Consider a 400 CI small block Chevrolet V8 of mid seventies vintage.....an extremely reliable, light, and 'torquey' engine, coupled to a GM TH 400 or 700R4 overdrive you'd end up with the car Packard should have built! :)

PackardV8
06-10-2016, 06:57 PM
Consider a 400 CI small block Chevrolet V8 of mid seventies vintage.....an extremely reliable, light, and 'torquey' engine, coupled to a GM TH 400 or 700R4 overdrive you'd end up with the car Packard should have built! :)

But there's the rest of the story; some of us remember after Packard ceased production, Chevrolet commissioned an engineering study group and assigned a project number to considering the acquisition of the Packard V8 design and tooling. This because they were of the opinion the SBC wasn't the engine they wanted hauling around their two-ton-plus cars. The "not-invented-here" mentality prevailed and Chevy spent several years debugging their own big block design.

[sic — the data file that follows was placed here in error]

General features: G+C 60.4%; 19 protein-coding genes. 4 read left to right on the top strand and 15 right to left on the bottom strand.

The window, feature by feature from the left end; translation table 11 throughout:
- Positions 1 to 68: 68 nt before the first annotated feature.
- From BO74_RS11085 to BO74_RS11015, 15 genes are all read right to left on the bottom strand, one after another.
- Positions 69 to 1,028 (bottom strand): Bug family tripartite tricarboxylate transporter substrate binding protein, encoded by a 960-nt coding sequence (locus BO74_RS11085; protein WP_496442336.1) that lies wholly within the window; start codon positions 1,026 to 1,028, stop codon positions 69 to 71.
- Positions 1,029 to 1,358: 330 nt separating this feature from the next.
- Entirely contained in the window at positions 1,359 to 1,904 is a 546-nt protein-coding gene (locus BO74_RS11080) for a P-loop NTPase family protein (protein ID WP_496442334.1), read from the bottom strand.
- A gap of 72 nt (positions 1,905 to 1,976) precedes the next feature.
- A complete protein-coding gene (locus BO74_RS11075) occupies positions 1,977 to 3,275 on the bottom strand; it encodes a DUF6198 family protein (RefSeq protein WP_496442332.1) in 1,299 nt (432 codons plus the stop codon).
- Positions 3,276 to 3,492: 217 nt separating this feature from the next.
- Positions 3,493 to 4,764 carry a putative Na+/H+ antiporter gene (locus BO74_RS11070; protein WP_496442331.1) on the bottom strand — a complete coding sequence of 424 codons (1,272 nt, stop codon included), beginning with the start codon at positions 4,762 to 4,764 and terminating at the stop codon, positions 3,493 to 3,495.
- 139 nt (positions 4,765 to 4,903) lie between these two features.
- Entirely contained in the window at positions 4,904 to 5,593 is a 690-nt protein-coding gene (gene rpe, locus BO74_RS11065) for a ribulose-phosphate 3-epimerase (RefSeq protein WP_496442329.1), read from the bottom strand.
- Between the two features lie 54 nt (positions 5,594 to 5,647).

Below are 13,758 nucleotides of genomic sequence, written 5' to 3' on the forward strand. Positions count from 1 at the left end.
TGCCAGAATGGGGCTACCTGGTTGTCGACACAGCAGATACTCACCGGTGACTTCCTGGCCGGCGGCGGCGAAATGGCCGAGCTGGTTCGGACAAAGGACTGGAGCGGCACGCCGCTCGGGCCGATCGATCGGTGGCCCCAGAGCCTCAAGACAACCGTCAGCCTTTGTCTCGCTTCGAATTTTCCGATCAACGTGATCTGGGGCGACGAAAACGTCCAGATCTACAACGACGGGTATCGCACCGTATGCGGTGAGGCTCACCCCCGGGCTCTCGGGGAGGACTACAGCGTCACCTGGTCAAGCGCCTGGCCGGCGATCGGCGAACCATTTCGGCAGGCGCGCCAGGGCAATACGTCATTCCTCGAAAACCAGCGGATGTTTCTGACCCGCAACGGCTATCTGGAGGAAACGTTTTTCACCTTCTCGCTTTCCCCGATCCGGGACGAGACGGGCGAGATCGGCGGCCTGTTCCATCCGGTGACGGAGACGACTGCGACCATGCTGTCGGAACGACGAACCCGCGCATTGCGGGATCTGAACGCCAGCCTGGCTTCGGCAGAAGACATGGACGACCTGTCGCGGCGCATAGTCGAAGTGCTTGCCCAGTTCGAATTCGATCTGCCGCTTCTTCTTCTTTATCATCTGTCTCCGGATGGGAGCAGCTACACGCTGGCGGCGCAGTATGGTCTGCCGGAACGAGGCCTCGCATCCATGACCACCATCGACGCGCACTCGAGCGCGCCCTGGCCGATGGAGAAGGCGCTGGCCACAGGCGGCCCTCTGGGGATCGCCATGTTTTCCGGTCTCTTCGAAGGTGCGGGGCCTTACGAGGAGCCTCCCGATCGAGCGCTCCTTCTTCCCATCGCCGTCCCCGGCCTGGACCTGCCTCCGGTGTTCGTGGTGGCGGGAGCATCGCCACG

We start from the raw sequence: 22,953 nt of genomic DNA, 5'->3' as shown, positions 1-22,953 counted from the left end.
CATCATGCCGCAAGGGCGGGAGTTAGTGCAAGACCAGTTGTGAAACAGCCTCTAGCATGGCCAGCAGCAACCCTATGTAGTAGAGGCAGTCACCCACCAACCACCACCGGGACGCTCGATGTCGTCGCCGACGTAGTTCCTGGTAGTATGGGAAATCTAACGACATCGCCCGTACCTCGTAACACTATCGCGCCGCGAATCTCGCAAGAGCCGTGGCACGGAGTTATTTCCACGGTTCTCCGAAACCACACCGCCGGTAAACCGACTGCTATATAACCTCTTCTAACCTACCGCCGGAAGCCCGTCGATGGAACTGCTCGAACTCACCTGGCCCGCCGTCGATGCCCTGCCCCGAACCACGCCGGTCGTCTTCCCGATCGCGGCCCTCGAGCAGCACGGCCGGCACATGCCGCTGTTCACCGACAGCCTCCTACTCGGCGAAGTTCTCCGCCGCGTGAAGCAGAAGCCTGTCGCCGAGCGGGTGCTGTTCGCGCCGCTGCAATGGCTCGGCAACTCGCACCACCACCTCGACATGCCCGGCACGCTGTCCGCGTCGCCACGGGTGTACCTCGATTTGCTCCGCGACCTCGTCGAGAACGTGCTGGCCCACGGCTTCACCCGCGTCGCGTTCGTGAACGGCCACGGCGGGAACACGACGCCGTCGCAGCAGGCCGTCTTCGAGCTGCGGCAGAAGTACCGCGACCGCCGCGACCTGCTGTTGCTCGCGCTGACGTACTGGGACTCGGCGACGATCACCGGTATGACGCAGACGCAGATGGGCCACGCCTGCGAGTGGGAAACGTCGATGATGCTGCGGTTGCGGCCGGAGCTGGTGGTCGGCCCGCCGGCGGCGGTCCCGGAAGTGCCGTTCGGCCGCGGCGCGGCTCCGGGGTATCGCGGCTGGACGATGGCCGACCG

jack vines

TwoBryans
06-10-2016, 06:58 PM
Interesting information! Thanks so much for sharing!


But there's the rest of the story; some of us remember after Packard ceased production, Chevrolet commissioned an engineering study group and assigned a project number to considering the acquisition of the Packard V8 design and tooling. This because they were of the opinion the SBC wasn't the engine they wanted hauling around their two-ton-plus cars. The "not-invented-here" mentality prevailed and Chevy spent several years debugging their own big block design.

jack vines

Packard8
06-10-2016, 07:23 PM